From Art on the Streets to Gallery Walls by Angelica De La Torre
Armando Bobadilla aka Mondo 59420 sits comfortably at Holy Grounds coffee house in El Sereno. The outdoor seating area is as serene as his demeanor. He immediately states that all questions are open for discussion, and he welcomes them all. Most street artists relish anonymity, but this is a new age, and Mondo is no typical street artist.
Professionally he has spent over 20 years in the financial corporate world. But, it was back in the fifth grade that another student from New York exposed him to art in the form of graffiti. He was hooked. “I got chalk and drew it on the floor everywhere. And I just kept drawing from then. Anytime someone would ask what kind of gift I’d want…I wanted paper, colored pencils…I was done with toys at that point.”
From chalk he moved to permanent markers and whatever was available. With not much options or support to channel his artistic expression, he resorted to stealing supplies. “The hardest part was that I was a teenager and I couldn’t buy it. My parents wouldn’t buy it. So of course I would steal from garages, my uncle’s garage. I’d find a can in my parents’ garage, but then we would start to get it from the stores. And unfortunately we had to steal most of it.”
No matter what the limitation, Mondo transcended to keep exploring his art. “I have no choice but to paint and create. Even if I didn’t share it with anybody, and kept it in my own room, and was the only one that would be able to look at it, I wouldn’t stop. But, I would say that the first time that I showed in a group show in a coffee house in East LA was really a tremendous situation. Where I was able to sit and watch people look at my artwork, and that told me that, you know, even strangers can see that it’s, you know, decent work to look at. And I thought that’s pretty cool. I guess it gave me some type of answer that I was doing something that was making sense.”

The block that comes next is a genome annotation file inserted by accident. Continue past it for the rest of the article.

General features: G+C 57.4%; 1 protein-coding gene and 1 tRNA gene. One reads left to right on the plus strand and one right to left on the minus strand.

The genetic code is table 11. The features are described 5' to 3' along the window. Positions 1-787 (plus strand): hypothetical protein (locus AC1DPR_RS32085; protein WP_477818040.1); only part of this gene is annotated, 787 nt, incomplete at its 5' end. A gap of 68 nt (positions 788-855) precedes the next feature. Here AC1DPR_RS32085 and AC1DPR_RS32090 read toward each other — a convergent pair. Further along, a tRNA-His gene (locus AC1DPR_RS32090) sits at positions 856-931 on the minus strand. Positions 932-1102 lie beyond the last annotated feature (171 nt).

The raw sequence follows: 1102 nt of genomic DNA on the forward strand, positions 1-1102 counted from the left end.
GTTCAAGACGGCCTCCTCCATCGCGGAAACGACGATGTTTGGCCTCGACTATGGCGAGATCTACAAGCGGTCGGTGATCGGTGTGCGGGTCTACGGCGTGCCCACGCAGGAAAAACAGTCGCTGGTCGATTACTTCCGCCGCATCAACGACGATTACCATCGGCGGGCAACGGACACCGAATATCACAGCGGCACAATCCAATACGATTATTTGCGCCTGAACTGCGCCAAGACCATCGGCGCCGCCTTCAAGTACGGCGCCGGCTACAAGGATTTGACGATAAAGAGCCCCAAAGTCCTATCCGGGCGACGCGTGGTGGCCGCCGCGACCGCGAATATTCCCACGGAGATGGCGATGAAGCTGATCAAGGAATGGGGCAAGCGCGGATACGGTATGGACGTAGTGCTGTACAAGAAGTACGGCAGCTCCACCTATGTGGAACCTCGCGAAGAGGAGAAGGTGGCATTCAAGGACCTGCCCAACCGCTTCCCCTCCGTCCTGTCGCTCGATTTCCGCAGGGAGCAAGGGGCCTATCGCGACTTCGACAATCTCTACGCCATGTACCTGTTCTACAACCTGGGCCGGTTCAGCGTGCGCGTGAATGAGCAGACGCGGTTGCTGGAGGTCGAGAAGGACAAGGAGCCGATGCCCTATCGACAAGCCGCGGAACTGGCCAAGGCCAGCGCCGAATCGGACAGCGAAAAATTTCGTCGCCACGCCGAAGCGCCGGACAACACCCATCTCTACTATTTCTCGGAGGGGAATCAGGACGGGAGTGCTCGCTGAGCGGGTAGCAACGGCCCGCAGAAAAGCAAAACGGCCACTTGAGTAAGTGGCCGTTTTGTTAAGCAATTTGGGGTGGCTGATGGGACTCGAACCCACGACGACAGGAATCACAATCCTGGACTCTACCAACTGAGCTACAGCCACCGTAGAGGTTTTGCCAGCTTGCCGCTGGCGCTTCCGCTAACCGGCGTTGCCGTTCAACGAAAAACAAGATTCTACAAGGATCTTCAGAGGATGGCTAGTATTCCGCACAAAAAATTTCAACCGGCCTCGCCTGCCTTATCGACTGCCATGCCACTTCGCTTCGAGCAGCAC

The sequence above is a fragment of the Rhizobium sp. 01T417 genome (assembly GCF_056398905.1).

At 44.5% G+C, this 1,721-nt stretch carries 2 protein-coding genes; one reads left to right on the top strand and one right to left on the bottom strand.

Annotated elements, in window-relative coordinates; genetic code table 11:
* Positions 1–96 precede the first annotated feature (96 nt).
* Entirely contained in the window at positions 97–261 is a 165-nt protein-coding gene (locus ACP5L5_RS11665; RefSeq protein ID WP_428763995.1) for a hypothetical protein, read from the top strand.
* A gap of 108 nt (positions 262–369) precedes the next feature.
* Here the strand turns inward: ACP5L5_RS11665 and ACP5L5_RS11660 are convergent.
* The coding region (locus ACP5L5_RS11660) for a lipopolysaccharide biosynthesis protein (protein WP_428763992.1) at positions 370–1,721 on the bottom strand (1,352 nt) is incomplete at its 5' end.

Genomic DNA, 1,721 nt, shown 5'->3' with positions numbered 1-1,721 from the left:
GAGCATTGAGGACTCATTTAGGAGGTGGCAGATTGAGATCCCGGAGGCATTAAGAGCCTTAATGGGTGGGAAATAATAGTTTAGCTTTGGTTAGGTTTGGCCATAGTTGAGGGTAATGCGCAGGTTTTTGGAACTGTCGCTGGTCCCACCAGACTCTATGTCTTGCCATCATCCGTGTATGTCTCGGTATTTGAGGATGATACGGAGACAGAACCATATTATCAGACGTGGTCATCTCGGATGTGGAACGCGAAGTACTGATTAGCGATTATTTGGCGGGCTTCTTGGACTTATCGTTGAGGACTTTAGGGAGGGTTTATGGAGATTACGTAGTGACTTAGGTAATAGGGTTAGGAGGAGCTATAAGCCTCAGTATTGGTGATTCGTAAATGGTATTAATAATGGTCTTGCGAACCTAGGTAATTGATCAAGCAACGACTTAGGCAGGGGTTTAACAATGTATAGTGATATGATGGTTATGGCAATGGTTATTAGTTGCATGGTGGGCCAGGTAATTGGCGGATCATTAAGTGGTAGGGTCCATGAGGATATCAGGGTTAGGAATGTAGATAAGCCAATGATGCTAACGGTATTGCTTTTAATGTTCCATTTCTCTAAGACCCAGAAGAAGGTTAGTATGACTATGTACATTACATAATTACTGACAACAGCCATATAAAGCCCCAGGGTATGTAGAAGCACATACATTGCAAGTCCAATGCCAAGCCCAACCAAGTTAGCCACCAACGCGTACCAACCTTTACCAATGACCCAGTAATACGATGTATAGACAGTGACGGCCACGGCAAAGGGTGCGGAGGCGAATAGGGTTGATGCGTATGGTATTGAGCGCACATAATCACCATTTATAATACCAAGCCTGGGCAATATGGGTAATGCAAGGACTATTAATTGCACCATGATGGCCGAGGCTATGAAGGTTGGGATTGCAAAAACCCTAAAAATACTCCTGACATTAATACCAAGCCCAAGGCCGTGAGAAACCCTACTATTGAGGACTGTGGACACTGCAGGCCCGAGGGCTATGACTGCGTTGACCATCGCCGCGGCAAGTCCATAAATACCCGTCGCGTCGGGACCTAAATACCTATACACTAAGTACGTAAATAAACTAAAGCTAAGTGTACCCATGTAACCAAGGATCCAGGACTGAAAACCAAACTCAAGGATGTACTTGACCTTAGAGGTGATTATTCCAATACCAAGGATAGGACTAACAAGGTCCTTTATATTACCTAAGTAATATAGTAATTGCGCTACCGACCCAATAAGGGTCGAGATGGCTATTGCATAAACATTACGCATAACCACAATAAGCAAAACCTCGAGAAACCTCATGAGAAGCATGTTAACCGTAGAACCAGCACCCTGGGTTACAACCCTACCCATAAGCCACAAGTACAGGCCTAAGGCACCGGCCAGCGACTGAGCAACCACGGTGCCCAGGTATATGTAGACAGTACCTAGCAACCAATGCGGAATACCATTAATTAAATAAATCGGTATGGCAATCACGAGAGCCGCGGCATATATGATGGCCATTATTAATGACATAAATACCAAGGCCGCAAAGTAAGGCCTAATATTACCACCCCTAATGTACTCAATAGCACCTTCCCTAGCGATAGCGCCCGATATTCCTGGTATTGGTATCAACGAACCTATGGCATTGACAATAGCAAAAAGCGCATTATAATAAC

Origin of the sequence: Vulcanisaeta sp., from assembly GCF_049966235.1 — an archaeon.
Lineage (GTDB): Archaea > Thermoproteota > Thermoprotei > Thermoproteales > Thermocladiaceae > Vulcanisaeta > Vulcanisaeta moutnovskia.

Mondo’s transition to acrylics began at East LA College, where one of his professors motivated him to continue his arts education. An important theme that surfaced and continues to present itself is Dia de los Muertos. Skulls have a certain attraction for him. He explains that this comes from a need to strip away facades, all societal influences, as everyone looks the same as a skull. But Mando also admits that death has been on his mind for the past year. Getting instantly emotional he recounts how his wife Melissa has had to endure two surgeries these past few years. It was a time of uncertainty and fear. But he embraces these reminders of the brevity of life and transforms them into a positive creative force. “It expresses to me that your situation can go on forever. You don’t have to worry about this situation where you are living in the physical. I believe in the metaphysical, because that’s where love comes from.”
His family has become a big influence on his creativity, but his history with street art always resurges. When asked about artists he follows, he quickly references many street artists such as Crayola, Revok, Riff and the Seventh Letter crew, although he also appreciates Brian Mashburn and Bob Ross. Street art has definitely changed since he started, Mando explains. “People are willing to pay graffiti artists tons of money, to do their graffiti. Slick from K2S, he opened up a graffiti shop in Gardena. But, he still gets paid to go to Basel, to go to different parts to do his style. Before you wouldn’t have a fine art touch to graffiti, but now if you look at like Crayola, he has a fine art touch to graffiti. So at this point, I love the evolution.”
Mondo looks positively to the future. His dream is to retire with his wife, and thrive as a painter. He states that his wish is simply “to live a very easy going life, that’s all that I am looking for, but I think that is asking a lot, because art isn’t that easy....but I think that anything is possible if you have the energy to try.”
Mondo 59420's work is currently showing at Holy Grounds Coffee Shop. He also collaborated on the show "Being Ernest Shackleton" at AWOL gallery, which was covered by the LA Times, LA Weekly and Curbed LA. He is featured live artist at the El Sereno Dia de los Muertos Festival on Huntington Drive.
All photos provided by Armando Bobadilla